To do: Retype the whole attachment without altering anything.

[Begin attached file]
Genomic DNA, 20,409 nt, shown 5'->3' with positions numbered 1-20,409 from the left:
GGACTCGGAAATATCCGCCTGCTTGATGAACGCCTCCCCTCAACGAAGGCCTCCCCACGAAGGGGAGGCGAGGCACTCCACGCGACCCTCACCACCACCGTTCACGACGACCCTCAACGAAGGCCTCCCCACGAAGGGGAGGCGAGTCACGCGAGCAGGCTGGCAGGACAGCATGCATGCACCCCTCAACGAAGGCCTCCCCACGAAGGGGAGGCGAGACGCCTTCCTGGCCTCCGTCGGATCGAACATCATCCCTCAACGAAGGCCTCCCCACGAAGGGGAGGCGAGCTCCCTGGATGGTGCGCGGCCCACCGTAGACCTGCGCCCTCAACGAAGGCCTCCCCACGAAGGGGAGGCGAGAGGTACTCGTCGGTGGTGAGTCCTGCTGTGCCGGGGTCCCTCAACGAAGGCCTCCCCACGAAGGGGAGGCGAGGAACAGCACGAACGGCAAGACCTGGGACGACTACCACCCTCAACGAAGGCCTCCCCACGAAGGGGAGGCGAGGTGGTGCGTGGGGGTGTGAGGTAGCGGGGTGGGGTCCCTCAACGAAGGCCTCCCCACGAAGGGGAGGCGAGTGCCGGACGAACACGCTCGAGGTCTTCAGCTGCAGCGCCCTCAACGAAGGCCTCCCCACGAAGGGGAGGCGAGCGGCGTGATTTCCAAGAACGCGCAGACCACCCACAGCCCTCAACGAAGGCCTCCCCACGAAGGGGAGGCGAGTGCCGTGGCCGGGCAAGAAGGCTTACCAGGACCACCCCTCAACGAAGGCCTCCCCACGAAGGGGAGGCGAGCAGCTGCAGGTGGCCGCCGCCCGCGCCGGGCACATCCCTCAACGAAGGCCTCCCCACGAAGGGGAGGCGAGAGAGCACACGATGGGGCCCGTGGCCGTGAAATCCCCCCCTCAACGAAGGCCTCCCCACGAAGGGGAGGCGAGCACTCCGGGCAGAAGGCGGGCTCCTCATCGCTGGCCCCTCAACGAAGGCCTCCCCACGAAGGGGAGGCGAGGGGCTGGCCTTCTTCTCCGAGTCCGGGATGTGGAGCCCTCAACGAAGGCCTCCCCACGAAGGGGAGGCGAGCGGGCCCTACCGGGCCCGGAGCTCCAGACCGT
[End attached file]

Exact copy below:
Genomic DNA, 20,409 nt, shown 5'->3' with positions numbered 1-20,409 from the left:
GGACTCGGAAATATCCGCCTGCTTGATGAACGCCTCCCCTCAACGAAGGCCTCCCCACGAAGGGGAGGCGAGGCACTCCACGCGACCCTCACCACCACCGTTCACGACGACCCTCAACGAAGGCCTCCCCACGAAGGGGAGGCGAGTCACGCGAGCAGGCTGGCAGGACAGCATGCATGCACCCCTCAACGAAGGCCTCCCCACGAAGGGGAGGCGAGACGCCTTCCTGGCCTCCGTCGGATCGAACATCATCCCTCAACGAAGGCCTCCCCACGAAGGGGAGGCGAGCTCCCTGGATGGTGCGCGGCCCACCGTAGACCTGCGCCCTCAACGAAGGCCTCCCCACGAAGGGGAGGCGAGAGGTACTCGTCGGTGGTGAGTCCTGCTGTGCCGGGGTCCCTCAACGAAGGCCTCCCCACGAAGGGGAGGCGAGGAACAGCACGAACGGCAAGACCTGGGACGACTACCACCCTCAACGAAGGCCTCCCCACGAAGGGGAGGCGAGGTGGTGCGTGGGGGTGTGAGGTAGCGGGGTGGGGTCCCTCAACGAAGGCCTCCCCACGAAGGGGAGGCGAGTGCCGGACGAACACGCTCGAGGTCTTCAGCTGCAGCGCCCTCAACGAAGGCCTCCCCACGAAGGGGAGGCGAGCGGCGTGATTTCCAAGAACGCGCAGACCACCCACAGCCCTCAACGAAGGCCTCCCCACGAAGGGGAGGCGAGTGCCGTGGCCGGGCAAGAAGGCTTACCAGGACCACCCCTCAACGAAGGCCTCCCCACGAAGGGGAGGCGAGCAGCTGCAGGTGGCCGCCGCCCGCGCCGGGCACATCCCTCAACGAAGGCCTCCCCACGAAGGGGAGGCGAGAGAGCACACGATGGGGCCCGTGGCCGTGAAATCCCCCCCTCAACGAAGGCCTCCCCACGAAGGGGAGGCGAGCACTCCGGGCAGAAGGCGGGCTCCTCATCGCTGGCCCCTCAACGAAGGCCTCCCCACGAAGGGGAGGCGAGGGGCTGGCCTTCTTCTCCGAGTCCGGGATGTGGAGCCCTCAACGAAGGCCTCCCCACGAAGGGGAGGCGAGCGGGCCCTACCGGGCCCGGAGCTCCAGACCGT